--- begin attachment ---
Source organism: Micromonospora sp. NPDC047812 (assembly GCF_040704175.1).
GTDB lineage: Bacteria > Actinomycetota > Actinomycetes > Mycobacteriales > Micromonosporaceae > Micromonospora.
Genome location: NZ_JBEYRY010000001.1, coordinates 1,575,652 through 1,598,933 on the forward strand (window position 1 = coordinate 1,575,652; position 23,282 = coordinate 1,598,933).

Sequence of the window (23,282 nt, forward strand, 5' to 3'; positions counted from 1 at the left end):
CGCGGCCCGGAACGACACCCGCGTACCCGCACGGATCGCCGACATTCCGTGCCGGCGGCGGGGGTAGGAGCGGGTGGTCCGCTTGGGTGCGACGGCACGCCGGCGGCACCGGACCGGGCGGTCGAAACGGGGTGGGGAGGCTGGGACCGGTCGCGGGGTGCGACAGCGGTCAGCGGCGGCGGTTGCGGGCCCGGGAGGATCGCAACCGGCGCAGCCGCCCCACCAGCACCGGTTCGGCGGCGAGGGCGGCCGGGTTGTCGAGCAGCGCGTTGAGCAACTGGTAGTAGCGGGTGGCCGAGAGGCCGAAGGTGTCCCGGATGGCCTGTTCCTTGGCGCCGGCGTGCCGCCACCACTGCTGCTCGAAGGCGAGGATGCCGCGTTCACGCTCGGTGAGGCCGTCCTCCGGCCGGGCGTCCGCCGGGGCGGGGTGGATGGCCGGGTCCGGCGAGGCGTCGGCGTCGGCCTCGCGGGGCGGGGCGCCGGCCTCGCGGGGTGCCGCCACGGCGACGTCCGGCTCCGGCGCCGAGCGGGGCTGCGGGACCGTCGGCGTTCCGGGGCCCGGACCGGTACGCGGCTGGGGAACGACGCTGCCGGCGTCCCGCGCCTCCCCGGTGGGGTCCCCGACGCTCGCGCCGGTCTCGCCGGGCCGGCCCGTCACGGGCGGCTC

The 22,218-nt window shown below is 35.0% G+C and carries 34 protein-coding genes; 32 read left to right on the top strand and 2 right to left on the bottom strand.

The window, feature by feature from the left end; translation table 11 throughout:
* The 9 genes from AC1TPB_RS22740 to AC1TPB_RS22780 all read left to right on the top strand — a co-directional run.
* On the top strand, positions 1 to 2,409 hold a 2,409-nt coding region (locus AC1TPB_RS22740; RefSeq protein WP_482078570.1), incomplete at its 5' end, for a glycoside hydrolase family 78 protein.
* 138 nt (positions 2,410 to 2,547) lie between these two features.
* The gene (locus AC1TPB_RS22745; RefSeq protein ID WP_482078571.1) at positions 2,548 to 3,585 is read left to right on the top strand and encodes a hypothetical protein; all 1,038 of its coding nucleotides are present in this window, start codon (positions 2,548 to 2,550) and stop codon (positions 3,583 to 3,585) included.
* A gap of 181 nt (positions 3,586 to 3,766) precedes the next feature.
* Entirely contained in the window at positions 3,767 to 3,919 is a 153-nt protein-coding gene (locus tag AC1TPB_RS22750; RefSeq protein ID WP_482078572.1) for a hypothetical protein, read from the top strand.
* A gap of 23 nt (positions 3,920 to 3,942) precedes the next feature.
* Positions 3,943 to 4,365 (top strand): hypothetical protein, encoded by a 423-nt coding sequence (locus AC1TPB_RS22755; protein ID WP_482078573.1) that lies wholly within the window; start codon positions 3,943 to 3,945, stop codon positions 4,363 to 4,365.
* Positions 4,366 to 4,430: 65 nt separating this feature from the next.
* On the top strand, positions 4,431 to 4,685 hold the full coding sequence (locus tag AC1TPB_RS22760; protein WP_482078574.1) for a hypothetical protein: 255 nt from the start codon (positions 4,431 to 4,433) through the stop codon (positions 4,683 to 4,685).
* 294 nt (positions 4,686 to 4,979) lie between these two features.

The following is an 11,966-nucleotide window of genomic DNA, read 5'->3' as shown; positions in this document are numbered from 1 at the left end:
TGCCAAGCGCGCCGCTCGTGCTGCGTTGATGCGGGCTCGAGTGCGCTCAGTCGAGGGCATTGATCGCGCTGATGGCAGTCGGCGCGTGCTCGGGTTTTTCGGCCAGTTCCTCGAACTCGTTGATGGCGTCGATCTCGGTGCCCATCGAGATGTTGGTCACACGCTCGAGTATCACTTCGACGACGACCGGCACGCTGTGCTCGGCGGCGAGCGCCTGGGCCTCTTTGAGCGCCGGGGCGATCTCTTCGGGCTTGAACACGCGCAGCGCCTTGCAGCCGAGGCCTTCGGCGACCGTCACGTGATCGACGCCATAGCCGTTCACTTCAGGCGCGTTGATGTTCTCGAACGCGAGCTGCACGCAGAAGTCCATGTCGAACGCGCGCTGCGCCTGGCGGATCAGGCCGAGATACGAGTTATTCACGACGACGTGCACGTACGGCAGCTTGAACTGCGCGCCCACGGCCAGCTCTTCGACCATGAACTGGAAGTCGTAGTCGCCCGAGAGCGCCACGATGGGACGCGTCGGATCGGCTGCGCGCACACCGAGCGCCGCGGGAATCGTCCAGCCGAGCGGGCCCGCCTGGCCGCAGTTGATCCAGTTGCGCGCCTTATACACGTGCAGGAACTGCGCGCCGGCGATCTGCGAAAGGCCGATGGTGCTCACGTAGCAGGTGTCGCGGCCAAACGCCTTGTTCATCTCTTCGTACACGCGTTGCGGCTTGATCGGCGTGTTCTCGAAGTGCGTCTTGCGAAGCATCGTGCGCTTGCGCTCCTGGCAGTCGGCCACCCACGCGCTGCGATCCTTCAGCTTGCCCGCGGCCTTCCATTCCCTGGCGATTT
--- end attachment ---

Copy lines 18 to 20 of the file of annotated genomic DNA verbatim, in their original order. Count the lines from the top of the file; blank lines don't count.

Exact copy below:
* 294 nt (positions 4,686 to 4,979) lie between these two features.

The following is an 11,966-nucleotide window of genomic DNA, read 5'->3' as shown; positions in this document are numbered from 1 at the left end:
TGCCAAGCGCGCCGCTCGTGCTGCGTTGATGCGGGCTCGAGTGCGCTCAGTCGAGGGCATTGATCGCGCTGATGGCAGTCGGCGCGTGCTCGGGTTTTTCGGCCAGTTCCTCGAACTCGTTGATGGCGTCGATCTCGGTGCCCATCGAGATGTTGGTCACACGCTCGAGTATCACTTCGACGACGACCGGCACGCTGTGCTCGGCGGCGAGCGCCTGGGCCTCTTTGAGCGCCGGGGCGATCTCTTCGGGCTTGAACACGCGCAGCGCCTTGCAGCCGAGGCCTTCGGCGACCGTCACGTGATCGACGCCATAGCCGTTCACTTCAGGCGCGTTGATGTTCTCGAACGCGAGCTGCACGCAGAAGTCCATGTCGAACGCGCGCTGCGCCTGGCGGATCAGGCCGAGATACGAGTTATTCACGACGACGTGCACGTACGGCAGCTTGAACTGCGCGCCCACGGCCAGCTCTTCGACCATGAACTGGAAGTCGTAGTCGCCCGAGAGCGCCACGATGGGACGCGTCGGATCGGCTGCGCGCACACCGAGCGCCGCGGGAATCGTCCAGCCGAGCGGGCCCGCCTGGCCGCAGTTGATCCAGTTGCGCGCCTTATACACGTGCAGGAACTGCGCGCCGGCGATCTGCGAAAGGCCGATGGTGCTCACGTAGCAGGTGTCGCGGCCAAACGCCTTGTTCATCTCTTCGTACACGCGTTGCGGCTTGATCGGCGTGTTCTCGAAGTGCGTCTTGCGAAGCATCGTGCGCTTGCGCTCCTGGCAGTCGGCCACCCACGCGCTGCGATCCTTCAGCTTGCCCGCGGCCTTCCATTCCCTGGCGATTT